britri3650 - You are off by a factor of 10 for your TSP expense fees. The actual amount is 0.027 (or, $0.027 for every $1000 invested). Please refer to https://www.tsp.gov/investmentfunds/fundsoverview/comparisonMatrix.shtml.

This is a big difference from what you earlier stated, as the reality is that TSP is far cheaper than any other low-cost option that Brian discussed above. I was about to close out my wives old TSP account in an effort to consolidate, but was luckily saved from this error by a forum post here. https://forum.mrmoneymustache.com/ask-a-mustachian/us-govt-employee-how-to-best-use-the-tsp-401k-plan/msg80482/#msg80482 

My plan is to roll her old 401ks into the TSP account.

simonsez

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Re: Should I Roll Over IRAs into TSP?
« Reply #5 on: June 25, 2013, 11:21:06 AM »
britri3650 - You are off by a factor of 10 for your TSP expense fees. The actual amount is 0.027 (or, $0.027 for every $1000 invested). Please refer to https://www.tsp.gov/investmentfunds/fundsoverview/comparisonMatrix.shtml.
-While 27 bps is certainly lower than the average mutual fund, you can do better with index mutual funds and commission free ETFs through Vanguard, Schwab & Fidelity (to name a few). However, a 27 bps target-date (sometimes called lifecycle) mutual fund is a pretty sweet deal and you never have to monitor your portfolio again.
No, the original was correct and Ryan Dagg was off by a factor 10. An expense ratio of .027% is 2.7 basis points or 27 cents for every $1000 invested. https://www.tsp.gov/investmentfunds/fundsoverview/expenseRatio.shtml

...option that Brian discussed above.
Who is Brian?

ManyMountains

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Re: Should I Roll Over IRAs into TSP?
« Reply #6 on: June 25, 2013, 03:33:55 PM »
simonsez - You are right! Thanks for the correction. I blended the two posts in my mind. Also, I should have typed Ryan, not Brian. My apologies. It was written at the end of the long day . . .

The main point remains true, though, that the TSP has the lowest expense fees that I know of.
« Last Edit: June 25, 2013, 03:42:19 PM by ManyMountains »

dan23

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Re: Should I Roll Over IRAs into TSP?
« Reply #7 on: July 03, 2013, 05:20:34 PM »
If you plan on living in certain states (NY included, and there is good documentation for NY) you currently don't pay tax on TSP withdrawals (states basically can't tax TSP if they don't tax their own pensions).  In NYC this would equal about 10% tax you avoid by moving IRA to TSP provided the laws don't change.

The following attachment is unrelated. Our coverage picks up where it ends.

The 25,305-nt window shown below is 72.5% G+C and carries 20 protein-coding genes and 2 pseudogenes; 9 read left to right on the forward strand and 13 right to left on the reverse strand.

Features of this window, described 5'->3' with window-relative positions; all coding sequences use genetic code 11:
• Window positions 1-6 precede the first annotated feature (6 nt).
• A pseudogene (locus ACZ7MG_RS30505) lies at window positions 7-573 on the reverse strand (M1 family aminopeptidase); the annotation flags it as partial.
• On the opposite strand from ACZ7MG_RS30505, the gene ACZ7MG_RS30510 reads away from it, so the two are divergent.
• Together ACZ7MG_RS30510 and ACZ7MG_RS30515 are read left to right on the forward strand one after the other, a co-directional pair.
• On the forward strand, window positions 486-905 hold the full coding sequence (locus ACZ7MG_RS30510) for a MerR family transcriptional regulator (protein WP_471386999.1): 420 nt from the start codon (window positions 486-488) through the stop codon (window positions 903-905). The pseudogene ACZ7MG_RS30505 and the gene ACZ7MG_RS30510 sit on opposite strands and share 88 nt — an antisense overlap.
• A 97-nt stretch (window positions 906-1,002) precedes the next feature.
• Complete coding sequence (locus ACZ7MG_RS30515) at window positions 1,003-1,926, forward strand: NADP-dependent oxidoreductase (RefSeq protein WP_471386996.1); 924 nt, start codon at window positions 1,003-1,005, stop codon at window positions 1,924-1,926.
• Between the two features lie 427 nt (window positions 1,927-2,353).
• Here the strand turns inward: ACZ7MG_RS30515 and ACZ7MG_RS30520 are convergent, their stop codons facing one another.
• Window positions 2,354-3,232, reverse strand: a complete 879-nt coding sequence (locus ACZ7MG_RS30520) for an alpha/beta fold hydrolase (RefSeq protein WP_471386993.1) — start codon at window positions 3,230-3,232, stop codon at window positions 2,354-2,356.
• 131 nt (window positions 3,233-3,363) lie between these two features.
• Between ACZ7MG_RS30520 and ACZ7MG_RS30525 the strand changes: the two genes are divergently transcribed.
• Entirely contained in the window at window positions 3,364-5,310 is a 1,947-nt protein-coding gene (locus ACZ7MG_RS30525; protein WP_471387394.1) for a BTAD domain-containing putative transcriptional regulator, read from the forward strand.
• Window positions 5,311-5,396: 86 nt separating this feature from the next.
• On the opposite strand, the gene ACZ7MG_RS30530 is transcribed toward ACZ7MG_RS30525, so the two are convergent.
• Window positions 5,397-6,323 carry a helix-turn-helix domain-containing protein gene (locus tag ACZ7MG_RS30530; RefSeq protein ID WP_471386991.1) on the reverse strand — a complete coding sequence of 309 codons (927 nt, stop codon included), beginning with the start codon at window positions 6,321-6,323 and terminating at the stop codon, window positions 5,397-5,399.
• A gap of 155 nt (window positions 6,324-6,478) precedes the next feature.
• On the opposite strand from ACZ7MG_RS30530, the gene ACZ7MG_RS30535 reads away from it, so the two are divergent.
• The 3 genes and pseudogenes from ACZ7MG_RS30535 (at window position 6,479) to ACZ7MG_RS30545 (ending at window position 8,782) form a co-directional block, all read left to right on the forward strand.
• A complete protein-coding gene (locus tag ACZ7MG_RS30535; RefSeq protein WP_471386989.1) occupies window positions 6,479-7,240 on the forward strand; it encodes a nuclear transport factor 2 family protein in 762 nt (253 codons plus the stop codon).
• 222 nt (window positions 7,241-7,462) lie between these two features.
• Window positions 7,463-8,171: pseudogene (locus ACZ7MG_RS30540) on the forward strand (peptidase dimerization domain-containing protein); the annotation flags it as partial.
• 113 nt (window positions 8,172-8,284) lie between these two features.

hoppy08520

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Re: Should I Roll Over IRAs into TSP?
« Reply #8 on: July 04, 2013, 12:04:44 PM »
I hope it's not bad form to link to other sites, but I wrote some on this topic here on this post, in a thread with a lot of other good insights on this question:

http://www.bogleheads.org/forum/viewtopic.php?f=1&t=111620#p1622457

Also see this post for more links on this theme:

http://www.bogleheads.org/forum/viewtopic.php?f=1&t=111399#p1619660

Short answer:

There are very good reasons to transfer some of your assets into the TSP, in particular the G Fund and the low expense ratios, but you might want to consider keeping some money outside the TSP so you can do the following:
  • Hold money in certain asset classes in your favorite flavors that are not in the TSP.
  • If you retire early, and find yourself in a low income tax bracket, then you might want to keep some Traditional IRA money outside the TSP you can do Roth conversions while paying little or no income taxes on the conversion. You cannot currently do Roth conversions inside the TSP, although this could change in the future and the TSP is evaluating that change.
  • But even if in the future you can do Roth conversions inside the TSP, the TSP withdrawal rules currently require you to withdraw money proportionally from Roth and Traditional (e.g. if you have 75% of your account in Traditional and 25% in Roth, then when you begin RMD, the RMD must come out 75% Traditional and 25% Roth), which might not be what you prefer. You'll have more varied withdrawal options outside the TSP, enabling you to withdraw strategically so as to minimize taxes. Again, these rules could change in the future.

Bottom line, as much as I like the TSP, there are some good reasons to keep some money outside.

Note that if you are in backdoor Roth IRA territory, and to make backdoor contributions advantageous, then your only option might be to NOT hold any money in traditional IRAs. In that case, you should transfer your traditional IRA into a 401(k) or the TSP so that you can make backdoor Roth IRA contributions.